Local judges cross the line in going to bat for convict
Several years ago, a federal prosecutor involved in the investigation of government corruption and organized crime in Mahoning County offered this observation: Judges should be the loneliest people in the community.
It doesn't take a genius to understand what the prosecutor was saying, yet it seems his advice has fallen on deaf ears.
A front page story in Wednesday's Vindicator about three local judges singing the praises of a Youngstown restaurateur who has pleaded guilty to selling hundreds of pounds of marijuana is one more black eye for the local judiciary.
There is no explanation Common Pleas Court Judge R. Scott Krichbaum, Youngstown Municipal Court Judge Robert A. Douglas Jr. and retired Common Pleas Judge Charles Bannon, who is on active status, can give that would justify their writing letters on behalf of William Umbel.
Umbel has pleaded guilty in U.S. District Court in Youngstown to conspiracy to possess with intent to distribute marijuana. The plea agreement he entered into with the U.S. attorney's office states that he accepted deliveries from others -- 200 to 600 pounds at a time -- for his customers. The agreement requires Umbel to cooperate with the government.
Umbel, 57, who was involved with the Pyatt Street Diner and the Colonial House, which are no longer in business, and the Open Hearth, will be sentenced next month by federal Judge Peter C. Economus.
What could Krichbaum, Douglas and Bannon have been thinking when they wrote letters to the federal judge seeking a break for the convicted drug pusher? These three members of the bench are well aware of the devastating effect illegal drugs have had on the Mahoning Valley in general and the city of Youngstown in particular.
Most of the homicides in the city are the result of drug gangs battling for turf.
The judges also know that marijuana is a gateway drug, which means its use leads to cocaine and other hard, addictive drugs.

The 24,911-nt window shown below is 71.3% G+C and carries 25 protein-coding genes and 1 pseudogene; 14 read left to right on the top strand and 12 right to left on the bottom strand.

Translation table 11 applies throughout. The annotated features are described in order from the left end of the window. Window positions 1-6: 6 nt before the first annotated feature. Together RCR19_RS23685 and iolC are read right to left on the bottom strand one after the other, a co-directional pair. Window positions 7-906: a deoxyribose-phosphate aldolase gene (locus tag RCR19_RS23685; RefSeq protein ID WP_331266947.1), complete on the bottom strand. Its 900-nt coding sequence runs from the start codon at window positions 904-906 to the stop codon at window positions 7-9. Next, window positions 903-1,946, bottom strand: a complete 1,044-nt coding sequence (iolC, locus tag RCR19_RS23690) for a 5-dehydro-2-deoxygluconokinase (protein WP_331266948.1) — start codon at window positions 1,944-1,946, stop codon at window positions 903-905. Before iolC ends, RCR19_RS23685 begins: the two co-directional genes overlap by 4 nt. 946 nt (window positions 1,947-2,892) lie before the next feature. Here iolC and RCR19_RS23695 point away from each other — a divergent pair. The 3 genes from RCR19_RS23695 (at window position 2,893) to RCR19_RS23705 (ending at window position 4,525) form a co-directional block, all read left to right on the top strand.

And, Krichbaum, Douglas and Bannon know that by virtue of their positions, their behavior does have consequences.
Krichbaum, who has often used his position to berate criminals before sentencing them, has opened himself up to the charge that he is a hypocrite the next time he deigns to call some drug pusher a cancer on society
As for Douglas, can he now credibly use his position of authority to preach to young inner city residents about staying away from drugs when there is a letter on file from him describing Umbel as a kinder, gentler human being?
Bannon's long tenure on the bench has not only exposed him to the darker side of the community, but has given him a close-up look at the corruption that has permeated the bench at all levels, resulting in the Mahoning Valley's being nationally embarrassed.
We are reminded of Ohio Supreme Court Chief Justice Thomas Moyer's pained expression as he talked about the criminal behavior of the judges and lawyers swept up in the federal government's crackdown on government corruption and organized crime in Mahoning County. The chief justice kept repeating the phrase "appearance of impropriety" as he talked about the behavior of members of the legal profession.
In fairness, Krichbaum, Douglas and Bannon aren't the first public officials to send letters on behalf of convicts, but their positions as judges do set them apart from the others.